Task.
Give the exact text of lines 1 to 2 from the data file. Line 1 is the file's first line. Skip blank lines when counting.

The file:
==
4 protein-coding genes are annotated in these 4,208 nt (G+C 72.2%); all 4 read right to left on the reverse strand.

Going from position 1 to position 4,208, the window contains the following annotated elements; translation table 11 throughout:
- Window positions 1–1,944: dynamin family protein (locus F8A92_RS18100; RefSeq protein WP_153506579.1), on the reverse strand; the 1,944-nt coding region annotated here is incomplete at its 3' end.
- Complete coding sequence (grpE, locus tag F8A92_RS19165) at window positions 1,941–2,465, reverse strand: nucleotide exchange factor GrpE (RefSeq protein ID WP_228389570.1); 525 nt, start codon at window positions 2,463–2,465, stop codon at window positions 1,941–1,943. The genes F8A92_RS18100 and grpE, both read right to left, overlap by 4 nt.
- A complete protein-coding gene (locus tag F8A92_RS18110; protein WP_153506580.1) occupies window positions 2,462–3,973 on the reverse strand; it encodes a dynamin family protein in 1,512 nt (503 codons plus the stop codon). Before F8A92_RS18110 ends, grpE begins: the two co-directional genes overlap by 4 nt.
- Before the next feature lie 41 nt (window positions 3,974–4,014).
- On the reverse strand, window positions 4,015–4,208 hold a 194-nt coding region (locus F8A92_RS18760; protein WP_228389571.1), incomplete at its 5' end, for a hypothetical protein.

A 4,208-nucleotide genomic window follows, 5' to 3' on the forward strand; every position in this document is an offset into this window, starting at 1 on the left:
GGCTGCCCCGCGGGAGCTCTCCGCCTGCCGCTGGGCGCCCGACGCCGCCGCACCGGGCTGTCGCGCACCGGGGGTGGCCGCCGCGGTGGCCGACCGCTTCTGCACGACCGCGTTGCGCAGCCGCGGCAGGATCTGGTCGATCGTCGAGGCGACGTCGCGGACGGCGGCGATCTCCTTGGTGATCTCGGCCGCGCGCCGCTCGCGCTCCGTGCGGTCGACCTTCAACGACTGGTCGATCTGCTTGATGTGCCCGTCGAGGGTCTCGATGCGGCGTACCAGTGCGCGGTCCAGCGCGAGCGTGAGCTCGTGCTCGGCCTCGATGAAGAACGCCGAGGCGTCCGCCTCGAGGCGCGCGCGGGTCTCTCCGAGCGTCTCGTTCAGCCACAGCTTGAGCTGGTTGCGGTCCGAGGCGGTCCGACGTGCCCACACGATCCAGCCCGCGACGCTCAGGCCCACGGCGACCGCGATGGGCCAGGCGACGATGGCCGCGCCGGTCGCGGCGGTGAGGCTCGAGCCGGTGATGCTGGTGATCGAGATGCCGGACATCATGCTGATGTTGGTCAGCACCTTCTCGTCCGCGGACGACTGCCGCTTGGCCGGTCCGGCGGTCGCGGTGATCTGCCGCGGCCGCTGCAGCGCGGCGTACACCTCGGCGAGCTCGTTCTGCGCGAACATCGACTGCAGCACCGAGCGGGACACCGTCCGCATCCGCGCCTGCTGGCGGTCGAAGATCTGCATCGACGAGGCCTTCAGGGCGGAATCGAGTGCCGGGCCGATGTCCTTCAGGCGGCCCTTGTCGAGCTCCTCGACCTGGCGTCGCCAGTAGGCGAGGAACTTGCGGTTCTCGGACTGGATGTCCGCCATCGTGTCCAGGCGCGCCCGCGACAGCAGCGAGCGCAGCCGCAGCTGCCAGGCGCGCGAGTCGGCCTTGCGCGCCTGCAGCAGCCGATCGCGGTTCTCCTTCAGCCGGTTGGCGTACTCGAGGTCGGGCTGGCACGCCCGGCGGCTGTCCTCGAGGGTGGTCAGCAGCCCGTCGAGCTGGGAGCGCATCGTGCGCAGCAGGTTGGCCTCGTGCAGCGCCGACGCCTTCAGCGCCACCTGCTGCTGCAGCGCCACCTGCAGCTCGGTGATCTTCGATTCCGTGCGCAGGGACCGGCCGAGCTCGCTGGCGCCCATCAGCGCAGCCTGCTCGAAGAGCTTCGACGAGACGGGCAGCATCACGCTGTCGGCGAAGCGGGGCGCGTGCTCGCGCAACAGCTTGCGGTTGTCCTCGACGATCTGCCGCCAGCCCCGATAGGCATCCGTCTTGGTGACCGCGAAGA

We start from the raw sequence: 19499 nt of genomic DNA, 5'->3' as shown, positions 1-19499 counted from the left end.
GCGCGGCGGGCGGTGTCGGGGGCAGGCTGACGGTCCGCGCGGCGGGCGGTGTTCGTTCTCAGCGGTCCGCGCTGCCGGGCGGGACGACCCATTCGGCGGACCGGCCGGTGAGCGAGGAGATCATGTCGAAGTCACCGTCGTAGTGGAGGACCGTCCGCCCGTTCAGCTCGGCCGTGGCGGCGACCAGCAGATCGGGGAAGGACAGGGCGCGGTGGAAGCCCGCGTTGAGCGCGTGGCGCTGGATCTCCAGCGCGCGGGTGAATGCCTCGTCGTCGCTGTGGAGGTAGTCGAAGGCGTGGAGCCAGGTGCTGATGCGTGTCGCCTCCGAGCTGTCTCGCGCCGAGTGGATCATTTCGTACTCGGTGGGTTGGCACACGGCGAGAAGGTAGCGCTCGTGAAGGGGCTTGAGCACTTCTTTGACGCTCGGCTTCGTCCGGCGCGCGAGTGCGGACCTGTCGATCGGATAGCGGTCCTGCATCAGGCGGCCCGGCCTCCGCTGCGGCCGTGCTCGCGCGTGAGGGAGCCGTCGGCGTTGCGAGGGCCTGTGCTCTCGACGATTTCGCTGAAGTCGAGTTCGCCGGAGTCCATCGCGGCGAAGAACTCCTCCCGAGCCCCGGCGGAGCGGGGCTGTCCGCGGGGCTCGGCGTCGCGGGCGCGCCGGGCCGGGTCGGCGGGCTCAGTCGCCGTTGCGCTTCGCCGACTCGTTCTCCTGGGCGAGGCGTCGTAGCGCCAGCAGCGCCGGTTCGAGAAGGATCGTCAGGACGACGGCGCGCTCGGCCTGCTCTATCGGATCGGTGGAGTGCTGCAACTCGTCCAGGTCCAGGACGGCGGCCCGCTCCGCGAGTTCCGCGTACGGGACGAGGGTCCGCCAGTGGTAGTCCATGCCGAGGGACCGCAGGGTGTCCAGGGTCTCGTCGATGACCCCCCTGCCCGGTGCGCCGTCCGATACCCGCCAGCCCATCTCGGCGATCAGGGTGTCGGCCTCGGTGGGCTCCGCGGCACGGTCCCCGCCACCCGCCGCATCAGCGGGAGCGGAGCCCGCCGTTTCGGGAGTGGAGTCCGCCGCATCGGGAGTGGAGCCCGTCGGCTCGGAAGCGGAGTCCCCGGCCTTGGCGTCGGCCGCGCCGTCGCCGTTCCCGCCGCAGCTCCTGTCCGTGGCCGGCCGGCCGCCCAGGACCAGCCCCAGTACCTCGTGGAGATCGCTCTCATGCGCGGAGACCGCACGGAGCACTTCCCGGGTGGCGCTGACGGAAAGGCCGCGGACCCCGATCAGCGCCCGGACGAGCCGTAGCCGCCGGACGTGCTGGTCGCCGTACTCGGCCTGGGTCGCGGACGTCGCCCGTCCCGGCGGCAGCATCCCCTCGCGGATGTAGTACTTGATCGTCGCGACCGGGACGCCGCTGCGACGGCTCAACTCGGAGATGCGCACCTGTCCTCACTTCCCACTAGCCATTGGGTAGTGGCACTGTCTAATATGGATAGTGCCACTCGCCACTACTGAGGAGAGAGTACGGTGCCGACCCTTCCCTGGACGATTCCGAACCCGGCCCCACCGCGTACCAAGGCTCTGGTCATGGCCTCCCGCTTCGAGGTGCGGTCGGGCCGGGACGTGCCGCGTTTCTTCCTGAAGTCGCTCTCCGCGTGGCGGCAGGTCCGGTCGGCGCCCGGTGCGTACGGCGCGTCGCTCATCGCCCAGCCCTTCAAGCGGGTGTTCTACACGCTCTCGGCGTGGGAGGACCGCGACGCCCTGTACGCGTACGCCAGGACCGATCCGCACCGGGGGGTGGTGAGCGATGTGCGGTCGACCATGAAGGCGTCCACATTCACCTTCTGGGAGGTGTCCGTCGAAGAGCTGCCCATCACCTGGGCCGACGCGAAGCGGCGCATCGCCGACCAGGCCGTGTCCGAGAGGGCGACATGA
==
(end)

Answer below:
4 protein-coding genes are annotated in these 4,208 nt (G+C 72.2%); all 4 read right to left on the reverse strand.

Going from position 1 to position 4,208, the window contains the following annotated elements; translation table 11 throughout: